The Second Dinner Suit—Stalking in From Russia with Love


Bond is introduced to us in Dr. No wearing a midnight blue shawl-collar dinner suit. In the From Russia With Love pre-title sequence, James Bond (or rather a man wearing a James Bond mask) wears a very similar dinner suit from Anthony Sinclair, though it is not the same one as I previously though it was. The dinner jacket has a single-button front, jetted pockets and satin gauntlet cuffs with four buttons. The shawl collar is narrower and has less belly than the Dr. No dinner suit, giving this dinner suit a more modern look. It’s difficult to tell if this one has vents, but it probably does not. The trousers have double forward pleats.

The dress shirt has a front with 1/4-inch pleats, mother-of-pearl buttons down the placket, a spread collar and double cuffs. The placket is stitched 1/4-inch from the edge to match the pleats. The style of pleats and placket stitching means that this shirt is likely to be from a shirtmaker other than Turnbull & Asser, and this may be from director Terence Young’s other shirtmaker Lanvin, whom he often spoke of. The bow-tie is also different from the Dr. No bow tie. Instead of the pointed ends from before, this bow-tie is a narrow batwing shape with straight ends, which was a very trendy look in the early 1960s. Bond again wears a white linen handkerchief folded in his breast pocket.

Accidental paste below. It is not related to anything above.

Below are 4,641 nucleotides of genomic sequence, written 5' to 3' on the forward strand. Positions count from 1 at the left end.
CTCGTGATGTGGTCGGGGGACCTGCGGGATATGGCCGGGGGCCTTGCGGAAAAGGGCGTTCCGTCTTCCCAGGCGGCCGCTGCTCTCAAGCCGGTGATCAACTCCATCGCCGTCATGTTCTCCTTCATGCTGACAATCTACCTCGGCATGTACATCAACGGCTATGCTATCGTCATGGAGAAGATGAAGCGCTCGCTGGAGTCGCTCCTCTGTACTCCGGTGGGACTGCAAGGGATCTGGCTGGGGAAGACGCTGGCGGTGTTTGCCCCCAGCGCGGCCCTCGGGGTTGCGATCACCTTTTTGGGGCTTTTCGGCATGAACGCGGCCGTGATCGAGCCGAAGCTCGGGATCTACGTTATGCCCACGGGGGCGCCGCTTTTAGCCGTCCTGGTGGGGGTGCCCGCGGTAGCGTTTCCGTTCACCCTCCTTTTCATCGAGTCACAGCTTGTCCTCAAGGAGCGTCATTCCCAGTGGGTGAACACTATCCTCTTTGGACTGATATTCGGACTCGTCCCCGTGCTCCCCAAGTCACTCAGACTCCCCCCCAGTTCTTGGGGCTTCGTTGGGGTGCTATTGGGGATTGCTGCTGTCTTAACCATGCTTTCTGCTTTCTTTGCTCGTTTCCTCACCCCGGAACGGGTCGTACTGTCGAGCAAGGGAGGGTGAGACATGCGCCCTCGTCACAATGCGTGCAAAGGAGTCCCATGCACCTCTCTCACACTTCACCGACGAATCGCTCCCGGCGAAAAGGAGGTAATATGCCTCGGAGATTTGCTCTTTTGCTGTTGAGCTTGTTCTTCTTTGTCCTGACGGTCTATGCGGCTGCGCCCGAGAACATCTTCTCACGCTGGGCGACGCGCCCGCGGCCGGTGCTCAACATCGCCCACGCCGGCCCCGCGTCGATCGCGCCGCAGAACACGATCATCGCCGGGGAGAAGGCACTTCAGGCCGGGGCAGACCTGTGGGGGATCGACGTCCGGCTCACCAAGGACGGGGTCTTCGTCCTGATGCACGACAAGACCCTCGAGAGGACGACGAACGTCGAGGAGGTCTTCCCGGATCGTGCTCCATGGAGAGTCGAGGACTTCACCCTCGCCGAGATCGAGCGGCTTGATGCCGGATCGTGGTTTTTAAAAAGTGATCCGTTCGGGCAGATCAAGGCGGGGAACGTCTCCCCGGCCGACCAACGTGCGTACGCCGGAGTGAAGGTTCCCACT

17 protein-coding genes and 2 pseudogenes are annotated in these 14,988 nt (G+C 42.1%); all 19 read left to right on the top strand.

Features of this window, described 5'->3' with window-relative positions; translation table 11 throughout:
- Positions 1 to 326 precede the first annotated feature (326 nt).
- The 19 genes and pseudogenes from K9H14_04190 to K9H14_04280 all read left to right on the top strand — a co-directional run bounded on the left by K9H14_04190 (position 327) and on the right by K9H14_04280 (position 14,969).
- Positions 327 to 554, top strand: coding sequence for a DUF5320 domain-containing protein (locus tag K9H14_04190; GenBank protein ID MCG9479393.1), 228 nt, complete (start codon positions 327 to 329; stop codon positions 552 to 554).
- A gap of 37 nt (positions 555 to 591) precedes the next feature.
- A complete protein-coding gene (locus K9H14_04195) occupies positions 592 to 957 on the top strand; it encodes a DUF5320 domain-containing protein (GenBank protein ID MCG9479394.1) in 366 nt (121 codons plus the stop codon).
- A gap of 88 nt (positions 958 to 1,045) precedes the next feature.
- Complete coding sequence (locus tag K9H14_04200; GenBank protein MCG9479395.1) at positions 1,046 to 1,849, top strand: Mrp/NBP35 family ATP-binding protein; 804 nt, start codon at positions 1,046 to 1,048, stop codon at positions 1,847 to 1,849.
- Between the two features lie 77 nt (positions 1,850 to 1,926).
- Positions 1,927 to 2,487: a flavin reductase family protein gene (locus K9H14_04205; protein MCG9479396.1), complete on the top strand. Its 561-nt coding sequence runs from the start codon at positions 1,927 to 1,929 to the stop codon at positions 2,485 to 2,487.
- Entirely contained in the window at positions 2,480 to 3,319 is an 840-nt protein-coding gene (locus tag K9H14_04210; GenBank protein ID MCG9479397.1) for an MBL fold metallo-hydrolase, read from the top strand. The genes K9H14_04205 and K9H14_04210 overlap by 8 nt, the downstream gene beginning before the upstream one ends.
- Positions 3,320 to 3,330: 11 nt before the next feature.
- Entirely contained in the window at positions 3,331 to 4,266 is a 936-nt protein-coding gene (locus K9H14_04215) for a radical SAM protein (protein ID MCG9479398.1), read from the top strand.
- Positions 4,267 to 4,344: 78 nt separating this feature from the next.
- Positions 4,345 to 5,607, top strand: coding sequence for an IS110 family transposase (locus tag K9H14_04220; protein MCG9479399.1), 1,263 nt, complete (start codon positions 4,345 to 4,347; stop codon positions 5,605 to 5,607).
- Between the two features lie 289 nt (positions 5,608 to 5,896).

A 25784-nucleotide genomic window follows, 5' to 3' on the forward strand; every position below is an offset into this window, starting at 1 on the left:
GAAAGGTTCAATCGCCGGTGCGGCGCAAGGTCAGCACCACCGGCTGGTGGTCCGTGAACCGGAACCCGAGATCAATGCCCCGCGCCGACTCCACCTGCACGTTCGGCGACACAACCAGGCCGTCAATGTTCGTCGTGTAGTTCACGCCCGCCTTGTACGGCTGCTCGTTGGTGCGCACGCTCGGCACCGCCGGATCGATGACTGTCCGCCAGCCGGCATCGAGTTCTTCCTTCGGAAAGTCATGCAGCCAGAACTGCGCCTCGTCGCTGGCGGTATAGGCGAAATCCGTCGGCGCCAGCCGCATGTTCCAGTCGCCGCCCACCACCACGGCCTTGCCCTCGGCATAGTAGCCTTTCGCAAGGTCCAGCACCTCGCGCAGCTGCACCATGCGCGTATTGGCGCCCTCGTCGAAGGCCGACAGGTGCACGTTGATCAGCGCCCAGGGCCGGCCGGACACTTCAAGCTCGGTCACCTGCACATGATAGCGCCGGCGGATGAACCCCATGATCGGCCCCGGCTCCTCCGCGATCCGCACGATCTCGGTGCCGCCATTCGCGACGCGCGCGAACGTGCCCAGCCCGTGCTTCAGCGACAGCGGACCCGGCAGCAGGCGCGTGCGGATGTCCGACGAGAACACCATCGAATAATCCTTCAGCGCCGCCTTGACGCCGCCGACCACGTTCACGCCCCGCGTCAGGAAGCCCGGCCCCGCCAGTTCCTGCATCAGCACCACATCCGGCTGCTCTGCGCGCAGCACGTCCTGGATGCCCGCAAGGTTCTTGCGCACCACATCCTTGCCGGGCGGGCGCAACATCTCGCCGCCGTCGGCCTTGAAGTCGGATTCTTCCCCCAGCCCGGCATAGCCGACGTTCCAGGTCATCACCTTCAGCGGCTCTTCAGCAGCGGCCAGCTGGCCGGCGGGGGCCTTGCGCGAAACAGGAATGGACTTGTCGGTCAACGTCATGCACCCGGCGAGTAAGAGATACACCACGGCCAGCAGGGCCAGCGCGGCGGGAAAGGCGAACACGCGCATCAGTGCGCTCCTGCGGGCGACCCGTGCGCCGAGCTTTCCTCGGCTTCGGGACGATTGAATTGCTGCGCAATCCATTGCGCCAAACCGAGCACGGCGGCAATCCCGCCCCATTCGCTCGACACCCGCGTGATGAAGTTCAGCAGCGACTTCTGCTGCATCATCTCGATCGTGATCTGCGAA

Sean Connery wears this outfit in many promotional photos for From Russia with Love, most memorably photos where he poses with the Walther LP-53 air gun. In a few full-body photos we can see his shoes, which are the same black calf three-eyelet cap-toe derby shoes that he wears with his suits in the film.


  1. The shirt was from Lanvin? I didn’t know that. The collar looks the same as T&A’s classic English spread.

    It’s funny the details one notices upon a second viewing. Bond’s doppelganger has very little expression and his makeup looks almost doll-like, which helps sell the “realistic” latex mask that is removed at the reveal.

    • Huh? Clearly It’s all Sean Connery until the final moment the mask is pulled from the dead man’s face.

      • I don’t think either one of us meant to suggest otherwise. I’ve made some changes in the article thanks to a reader who corrected me on a few points.

  2. Iconic. Along with the Somerset suit later in this movie, this is, to me, the lasting sartorial image of Sean Connery, at his peak, as James Bond.

    How do people feel about vents on dinner suits? Bond seems to wear them with vents quite a bit.

    • But then, how did they get an exact mould of his face? Suspension of disbelief is required if one examines many details of James Bond movies…

      Plain and simple, it was a gag to make the audience think that Bond had died and show that Red Grant was quite a match for him.

  3. Matt,

    I know this topic was mentioned before by myself and others but given this subject matter, here is an appropriate enough forum to wherein raise it again; the two dinner suits featured in The Spy Who Loved Me and Moonraker and again the one in For Your Eyes Only and Octopussy appeared to be very similar models and almost certainly produced, in both cases by the same tailor. Do you think they were reused in both cases or did the tailors in question just construct similar suits for the two successive movies concerned?

  4. I’m curious… How did you get all the details and differences between the two dinner suits Matt? I rewatched From Russia With Love recently, and I couldn’t make out any details of that suit. It all looked black to me. Would this have been the same suit used in the promotional images for the film?


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